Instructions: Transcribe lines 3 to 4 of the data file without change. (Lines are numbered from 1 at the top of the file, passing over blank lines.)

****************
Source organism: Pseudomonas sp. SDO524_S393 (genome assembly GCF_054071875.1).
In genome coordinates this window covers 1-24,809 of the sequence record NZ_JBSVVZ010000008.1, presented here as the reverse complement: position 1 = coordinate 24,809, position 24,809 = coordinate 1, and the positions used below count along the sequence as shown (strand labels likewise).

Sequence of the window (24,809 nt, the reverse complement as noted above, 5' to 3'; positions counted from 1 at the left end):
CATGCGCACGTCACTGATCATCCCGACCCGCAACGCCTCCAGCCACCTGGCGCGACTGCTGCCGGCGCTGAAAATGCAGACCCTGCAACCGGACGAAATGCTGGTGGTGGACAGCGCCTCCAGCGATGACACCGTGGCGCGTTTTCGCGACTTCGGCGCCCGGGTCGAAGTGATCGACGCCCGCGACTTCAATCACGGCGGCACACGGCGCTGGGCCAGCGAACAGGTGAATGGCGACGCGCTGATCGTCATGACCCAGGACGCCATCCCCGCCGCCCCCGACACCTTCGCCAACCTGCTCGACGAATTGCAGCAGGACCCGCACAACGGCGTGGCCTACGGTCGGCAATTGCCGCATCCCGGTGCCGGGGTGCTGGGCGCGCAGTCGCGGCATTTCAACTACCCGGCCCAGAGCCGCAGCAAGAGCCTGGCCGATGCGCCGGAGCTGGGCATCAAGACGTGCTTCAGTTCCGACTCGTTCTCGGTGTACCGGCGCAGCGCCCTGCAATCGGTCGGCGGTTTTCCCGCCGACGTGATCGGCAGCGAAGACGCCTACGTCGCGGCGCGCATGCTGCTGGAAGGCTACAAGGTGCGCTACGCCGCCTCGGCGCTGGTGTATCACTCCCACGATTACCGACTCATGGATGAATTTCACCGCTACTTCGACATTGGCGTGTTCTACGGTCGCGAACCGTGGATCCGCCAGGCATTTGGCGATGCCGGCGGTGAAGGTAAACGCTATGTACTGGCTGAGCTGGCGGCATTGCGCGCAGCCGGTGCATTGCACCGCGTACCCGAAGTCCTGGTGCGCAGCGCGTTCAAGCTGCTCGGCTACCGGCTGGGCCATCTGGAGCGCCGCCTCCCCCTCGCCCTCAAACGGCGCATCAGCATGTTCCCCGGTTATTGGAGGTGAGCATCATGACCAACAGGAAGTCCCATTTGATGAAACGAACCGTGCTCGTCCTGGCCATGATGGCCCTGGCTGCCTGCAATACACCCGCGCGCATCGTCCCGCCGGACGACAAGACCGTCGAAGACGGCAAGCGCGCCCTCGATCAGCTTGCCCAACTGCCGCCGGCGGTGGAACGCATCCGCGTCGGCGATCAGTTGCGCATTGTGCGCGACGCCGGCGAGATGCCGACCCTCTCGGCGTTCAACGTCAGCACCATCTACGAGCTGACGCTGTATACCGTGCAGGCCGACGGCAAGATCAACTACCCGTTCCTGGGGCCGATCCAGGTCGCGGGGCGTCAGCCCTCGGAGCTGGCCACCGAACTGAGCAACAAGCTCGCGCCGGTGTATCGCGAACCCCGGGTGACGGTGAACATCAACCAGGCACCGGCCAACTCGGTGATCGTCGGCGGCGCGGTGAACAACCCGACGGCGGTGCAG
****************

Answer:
Sequence of the window (24,809 nt, the reverse complement as noted above, 5' to 3'; positions counted from 1 at the left end):
CATGCGCACGTCACTGATCATCCCGACCCGCAACGCCTCCAGCCACCTGGCGCGACTGCTGCCGGCGCTGAAAATGCAGACCCTGCAACCGGACGAAATGCTGGTGGTGGACAGCGCCTCCAGCGATGACACCGTGGCGCGTTTTCGCGACTTCGGCGCCCGGGTCGAAGTGATCGACGCCCGCGACTTCAATCACGGCGGCACACGGCGCTGGGCCAGCGAACAGGTGAATGGCGACGCGCTGATCGTCATGACCCAGGACGCCATCCCCGCCGCCCCCGACACCTTCGCCAACCTGCTCGACGAATTGCAGCAGGACCCGCACAACGGCGTGGCCTACGGTCGGCAATTGCCGCATCCCGGTGCCGGGGTGCTGGGCGCGCAGTCGCGGCATTTCAACTACCCGGCCCAGAGCCGCAGCAAGAGCCTGGCCGATGCGCCGGAGCTGGGCATCAAGACGTGCTTCAGTTCCGACTCGTTCTCGGTGTACCGGCGCAGCGCCCTGCAATCGGTCGGCGGTTTTCCCGCCGACGTGATCGGCAGCGAAGACGCCTACGTCGCGGCGCGCATGCTGCTGGAAGGCTACAAGGTGCGCTACGCCGCCTCGGCGCTGGTGTATCACTCCCACGATTACCGACTCATGGATGAATTTCACCGCTACTTCGACATTGGCGTGTTCTACGGTCGCGAACCGTGGATCCGCCAGGCATTTGGCGATGCCGGCGGTGAAGGTAAACGCTATGTACTGGCTGAGCTGGCGGCATTGCGCGCAGCCGGTGCATTGCACCGCGTACCCGAAGTCCTGGTGCGCAGCGCGTTCAAGCTGCTCGGCTACCGGCTGGGCCATCTGGAGCGCCGCCTCCCCCTCGCCCTCAAACGGCGCATCAGCATGTTCCCCGGTTATTGGAGGTGAGCATCATGACCAACAGGAAGTCCCATTTGATGAAACGAACCGTGCTCGTCCTGGCCATGATGGCCCTGGCTGCCTGCAATACACCCGCGCGCATCGTCCCGCCGGACGACAAGACCGTCGAAGACGGCAAGCGCGCCCTCGATCAGCTTGCCCAACTGCCGCCGGCGGTGGAACGCATCCGCGTCGGCGATCAGTTGCGCATTGTGCGCGACGCCGGCGAGATGCCGACCCTCTCGGCGTTCAACGTCAGCACCATCTACGAGCTGACGCTGTATACCGTGCAGGCCGACGGCAAGATCAACTACCCGTTCCTGGGGCCGATCCAGGTCGCGGGGCGTCAGCCCTCGGAGCTGGCCACCGAACTGAGCAACAAGCTCGCGCCGGTGTATCGCGAACCCCGGGTGACGGTGAACATCAACCAGGCACCGGCCAACTCGGTGATCGTCGGCGGCGCGGTGAACAACCCGACGGCGGTGCAG